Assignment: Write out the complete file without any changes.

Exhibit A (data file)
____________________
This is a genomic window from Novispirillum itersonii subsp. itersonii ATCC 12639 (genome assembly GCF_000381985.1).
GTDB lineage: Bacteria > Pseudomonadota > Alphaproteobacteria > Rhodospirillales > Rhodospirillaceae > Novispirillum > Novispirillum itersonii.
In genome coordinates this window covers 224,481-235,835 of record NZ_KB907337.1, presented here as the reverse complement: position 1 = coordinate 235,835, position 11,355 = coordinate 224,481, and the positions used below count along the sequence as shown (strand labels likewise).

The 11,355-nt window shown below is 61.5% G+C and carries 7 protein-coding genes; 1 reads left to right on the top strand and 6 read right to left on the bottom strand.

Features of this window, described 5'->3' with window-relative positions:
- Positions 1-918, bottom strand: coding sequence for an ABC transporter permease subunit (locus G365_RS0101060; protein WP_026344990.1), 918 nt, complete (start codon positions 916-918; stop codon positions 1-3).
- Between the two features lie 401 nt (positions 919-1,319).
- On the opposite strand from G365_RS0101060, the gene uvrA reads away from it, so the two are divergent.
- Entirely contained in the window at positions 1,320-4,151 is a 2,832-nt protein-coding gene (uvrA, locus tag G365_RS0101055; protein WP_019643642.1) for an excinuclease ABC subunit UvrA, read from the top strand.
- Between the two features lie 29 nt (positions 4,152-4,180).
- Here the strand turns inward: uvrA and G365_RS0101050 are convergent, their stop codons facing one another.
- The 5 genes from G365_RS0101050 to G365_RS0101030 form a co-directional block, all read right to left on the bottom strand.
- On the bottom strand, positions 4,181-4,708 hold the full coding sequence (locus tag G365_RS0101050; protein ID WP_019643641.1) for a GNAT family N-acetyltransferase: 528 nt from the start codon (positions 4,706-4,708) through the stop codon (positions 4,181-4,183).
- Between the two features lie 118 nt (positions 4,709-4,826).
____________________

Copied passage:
This is a genomic window from Novispirillum itersonii subsp. itersonii ATCC 12639 (genome assembly GCF_000381985.1).
GTDB lineage: Bacteria > Pseudomonadota > Alphaproteobacteria > Rhodospirillales > Rhodospirillaceae > Novispirillum > Novispirillum itersonii.
In genome coordinates this window covers 224,481-235,835 of record NZ_KB907337.1, presented here as the reverse complement: position 1 = coordinate 235,835, position 11,355 = coordinate 224,481, and the positions used below count along the sequence as shown (strand labels likewise).

The 11,355-nt window shown below is 61.5% G+C and carries 7 protein-coding genes; 1 reads left to right on the top strand and 6 read right to left on the bottom strand.

Features of this window, described 5'->3' with window-relative positions:
- Positions 1-918, bottom strand: coding sequence for an ABC transporter permease subunit (locus G365_RS0101060; protein WP_026344990.1), 918 nt, complete (start codon positions 916-918; stop codon positions 1-3).
- Between the two features lie 401 nt (positions 919-1,319).
- On the opposite strand from G365_RS0101060, the gene uvrA reads away from it, so the two are divergent.
- Entirely contained in the window at positions 1,320-4,151 is a 2,832-nt protein-coding gene (uvrA, locus tag G365_RS0101055; protein WP_019643642.1) for an excinuclease ABC subunit UvrA, read from the top strand.
- Between the two features lie 29 nt (positions 4,152-4,180).
- Here the strand turns inward: uvrA and G365_RS0101050 are convergent, their stop codons facing one another.
- The 5 genes from G365_RS0101050 to G365_RS0101030 form a co-directional block, all read right to left on the bottom strand.
- On the bottom strand, positions 4,181-4,708 hold the full coding sequence (locus tag G365_RS0101050; protein ID WP_019643641.1) for a GNAT family N-acetyltransferase: 528 nt from the start codon (positions 4,706-4,708) through the stop codon (positions 4,181-4,183).
- Between the two features lie 118 nt (positions 4,709-4,826).